World's oldest publisher reverses 'shameful' China censorship

china censorship

Cambridge University Press has reversed a decision to censor hundreds of articles at the request of the Chinese government after a backlash from academics and activists.

The university press, which describes itself as the oldest publishing house in the world, had admitted to blocking online access in China to academic works on Tiananmen Square, the Cultural Revolution and Tibet.

The University of Cambridge said in a statement on Monday that its academic leadership and the publisher had agreed to reinstate the blocked content "with immediate effect" to "uphold the principle of academic freedom."

The censored academic articles appeared in the highly regarded journal China Quarterly. Its editor, Tim Pringle, said the reversal followed a "justifiably intense reaction from the global academic community and beyond."

"Access to published materials of the highest quality is a core component of scholarly research," he said in a statement on Monday. "It is not the role of respected global publishing houses ... to hinder such access."

The decision to censor the articles drew condemnation from academics around the world.

It represented "a craven, shameful and destructive concession" to the Chinese government's "growing censorship regime," Georgetown University professor James Millward wrote in an open letter published over the weekend.

By Monday, an online petition threatening a boycott of the publisher and its journals had gathered hundreds of signatures.

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The not-for-profit publisher had defended its action as necessary to ensure that China doesn't block "entire collections of content." It said it would never proactively censor its own content.

But many prominent academics blasted the move.

"Chinese students and scholars reading a censored version of The China Quarterly will encounter only historical facts and scholarly analyses approved by political authorities," Greg Distelhorst of MIT and Jessica Chen Weiss of Cornell wrote in a letter to Cambridge University Press.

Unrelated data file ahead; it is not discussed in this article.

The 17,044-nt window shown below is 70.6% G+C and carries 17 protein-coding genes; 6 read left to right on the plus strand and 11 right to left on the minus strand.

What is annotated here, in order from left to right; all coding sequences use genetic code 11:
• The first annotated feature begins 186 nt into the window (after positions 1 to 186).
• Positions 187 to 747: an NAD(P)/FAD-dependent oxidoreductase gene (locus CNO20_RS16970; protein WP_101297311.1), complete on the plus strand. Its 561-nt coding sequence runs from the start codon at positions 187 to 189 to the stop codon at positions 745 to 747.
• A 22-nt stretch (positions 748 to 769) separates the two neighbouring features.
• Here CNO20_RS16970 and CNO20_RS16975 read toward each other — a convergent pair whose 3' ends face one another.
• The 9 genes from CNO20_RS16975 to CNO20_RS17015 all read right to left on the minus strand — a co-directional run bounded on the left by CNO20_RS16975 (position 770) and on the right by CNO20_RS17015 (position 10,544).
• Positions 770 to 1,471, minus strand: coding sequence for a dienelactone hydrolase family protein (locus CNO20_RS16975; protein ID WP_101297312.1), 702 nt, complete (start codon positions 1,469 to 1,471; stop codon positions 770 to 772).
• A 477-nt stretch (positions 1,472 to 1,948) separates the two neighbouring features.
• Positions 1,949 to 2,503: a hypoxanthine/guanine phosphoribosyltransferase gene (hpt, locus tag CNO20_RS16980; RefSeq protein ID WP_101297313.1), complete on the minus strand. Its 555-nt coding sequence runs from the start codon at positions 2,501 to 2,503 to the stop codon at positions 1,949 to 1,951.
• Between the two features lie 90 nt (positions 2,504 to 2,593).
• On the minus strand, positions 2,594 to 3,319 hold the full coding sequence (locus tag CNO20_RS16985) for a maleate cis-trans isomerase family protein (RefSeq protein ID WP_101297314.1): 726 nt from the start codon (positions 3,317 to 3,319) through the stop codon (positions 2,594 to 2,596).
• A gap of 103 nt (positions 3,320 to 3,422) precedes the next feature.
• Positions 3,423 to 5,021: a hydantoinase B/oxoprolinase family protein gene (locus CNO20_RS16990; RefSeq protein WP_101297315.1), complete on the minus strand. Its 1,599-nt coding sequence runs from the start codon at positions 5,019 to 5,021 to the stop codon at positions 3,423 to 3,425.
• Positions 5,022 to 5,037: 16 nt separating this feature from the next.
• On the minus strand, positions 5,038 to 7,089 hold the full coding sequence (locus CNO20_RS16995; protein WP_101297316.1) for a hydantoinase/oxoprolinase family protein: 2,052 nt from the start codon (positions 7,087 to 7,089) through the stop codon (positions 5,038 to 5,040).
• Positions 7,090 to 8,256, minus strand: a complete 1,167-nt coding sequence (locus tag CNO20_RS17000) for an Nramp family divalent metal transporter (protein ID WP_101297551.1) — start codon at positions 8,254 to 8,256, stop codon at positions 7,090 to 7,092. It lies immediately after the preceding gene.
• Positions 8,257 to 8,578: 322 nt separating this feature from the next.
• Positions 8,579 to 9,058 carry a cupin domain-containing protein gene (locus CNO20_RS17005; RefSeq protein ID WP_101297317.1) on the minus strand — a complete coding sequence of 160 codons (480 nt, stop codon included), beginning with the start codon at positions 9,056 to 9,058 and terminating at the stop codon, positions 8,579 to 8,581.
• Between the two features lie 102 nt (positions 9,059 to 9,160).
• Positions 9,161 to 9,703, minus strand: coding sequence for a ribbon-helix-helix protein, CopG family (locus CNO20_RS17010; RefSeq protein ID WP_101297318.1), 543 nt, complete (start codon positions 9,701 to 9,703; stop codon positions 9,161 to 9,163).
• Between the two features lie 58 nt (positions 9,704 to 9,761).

"This censored history of China will literally bear the seal of Cambridge University," they said.

The Cambridge press, which has been operating since the reign of Queen Elizabeth I in the 16th century, has run into a challenge faced by other global publishers: obey China's censors or be locked out of its giant market.

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Foreign authors who wish to publish books in China must allow their works to be altered by censors. Top news organizations like The New York Times have had their websites blocked in China for years after publishing articles that upset the ruling Communist Party.

"Western institutions have the freedom to choose," said an English-language opinion article published Sunday by Global Times, a provocative but state-sanctioned Chinese tabloid. "If they don't like the Chinese way, they can stop engaging with us. If they think China's internet market is so important that they can't miss out, they need to respect Chinese law and adapt to the Chinese way."

China's General Administration of Press and Publication, a regulatory body, didn't respond to requests for comment Monday.

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Submitting to Beijing's demands was "a misguided, if understandable, economic decision that does harm to the Press' reputation and integrity," said Jonathan Sullivan, director of the China Policy Institute at the University of Nottingham.

"This is not the first time Beijing has leveraged the economic power of the Chinese market for political gains," he wrote in a blog post. "The fear is that it won't be the last time that Western academia is the target."

-- Serena Dong contributed to this report.

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